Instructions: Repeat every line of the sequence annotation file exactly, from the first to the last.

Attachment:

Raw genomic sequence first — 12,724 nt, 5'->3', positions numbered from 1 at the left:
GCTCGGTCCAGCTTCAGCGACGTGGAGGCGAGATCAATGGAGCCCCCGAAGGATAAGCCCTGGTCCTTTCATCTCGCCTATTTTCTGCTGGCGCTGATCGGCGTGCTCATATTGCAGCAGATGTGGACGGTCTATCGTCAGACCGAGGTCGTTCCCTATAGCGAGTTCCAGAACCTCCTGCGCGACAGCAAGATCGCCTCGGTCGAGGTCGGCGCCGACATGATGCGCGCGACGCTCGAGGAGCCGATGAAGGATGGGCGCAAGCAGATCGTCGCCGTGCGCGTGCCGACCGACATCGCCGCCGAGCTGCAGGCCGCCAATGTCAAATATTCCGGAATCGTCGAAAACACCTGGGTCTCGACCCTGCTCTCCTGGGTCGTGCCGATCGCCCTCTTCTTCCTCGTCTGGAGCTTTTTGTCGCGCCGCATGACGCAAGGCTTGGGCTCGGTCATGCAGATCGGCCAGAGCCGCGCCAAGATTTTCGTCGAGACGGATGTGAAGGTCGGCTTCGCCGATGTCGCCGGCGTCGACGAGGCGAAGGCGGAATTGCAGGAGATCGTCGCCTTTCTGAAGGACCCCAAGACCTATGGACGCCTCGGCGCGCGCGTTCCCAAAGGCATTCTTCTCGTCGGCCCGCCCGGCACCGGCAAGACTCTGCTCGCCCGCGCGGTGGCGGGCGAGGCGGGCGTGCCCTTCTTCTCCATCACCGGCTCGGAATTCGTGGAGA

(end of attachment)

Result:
Raw genomic sequence first — 12,724 nt, 5'->3', positions numbered from 1 at the left:
GCTCGGTCCAGCTTCAGCGACGTGGAGGCGAGATCAATGGAGCCCCCGAAGGATAAGCCCTGGTCCTTTCATCTCGCCTATTTTCTGCTGGCGCTGATCGGCGTGCTCATATTGCAGCAGATGTGGACGGTCTATCGTCAGACCGAGGTCGTTCCCTATAGCGAGTTCCAGAACCTCCTGCGCGACAGCAAGATCGCCTCGGTCGAGGTCGGCGCCGACATGATGCGCGCGACGCTCGAGGAGCCGATGAAGGATGGGCGCAAGCAGATCGTCGCCGTGCGCGTGCCGACCGACATCGCCGCCGAGCTGCAGGCCGCCAATGTCAAATATTCCGGAATCGTCGAAAACACCTGGGTCTCGACCCTGCTCTCCTGGGTCGTGCCGATCGCCCTCTTCTTCCTCGTCTGGAGCTTTTTGTCGCGCCGCATGACGCAAGGCTTGGGCTCGGTCATGCAGATCGGCCAGAGCCGCGCCAAGATTTTCGTCGAGACGGATGTGAAGGTCGGCTTCGCCGATGTCGCCGGCGTCGACGAGGCGAAGGCGGAATTGCAGGAGATCGTCGCCTTTCTGAAGGACCCCAAGACCTATGGACGCCTCGGCGCGCGCGTTCCCAAAGGCATTCTTCTCGTCGGCCCGCCCGGCACCGGCAAGACTCTGCTCGCCCGCGCGGTGGCGGGCGAGGCGGGCGTGCCCTTCTTCTCCATCACCGGCTCGGAATTCGTGGAGA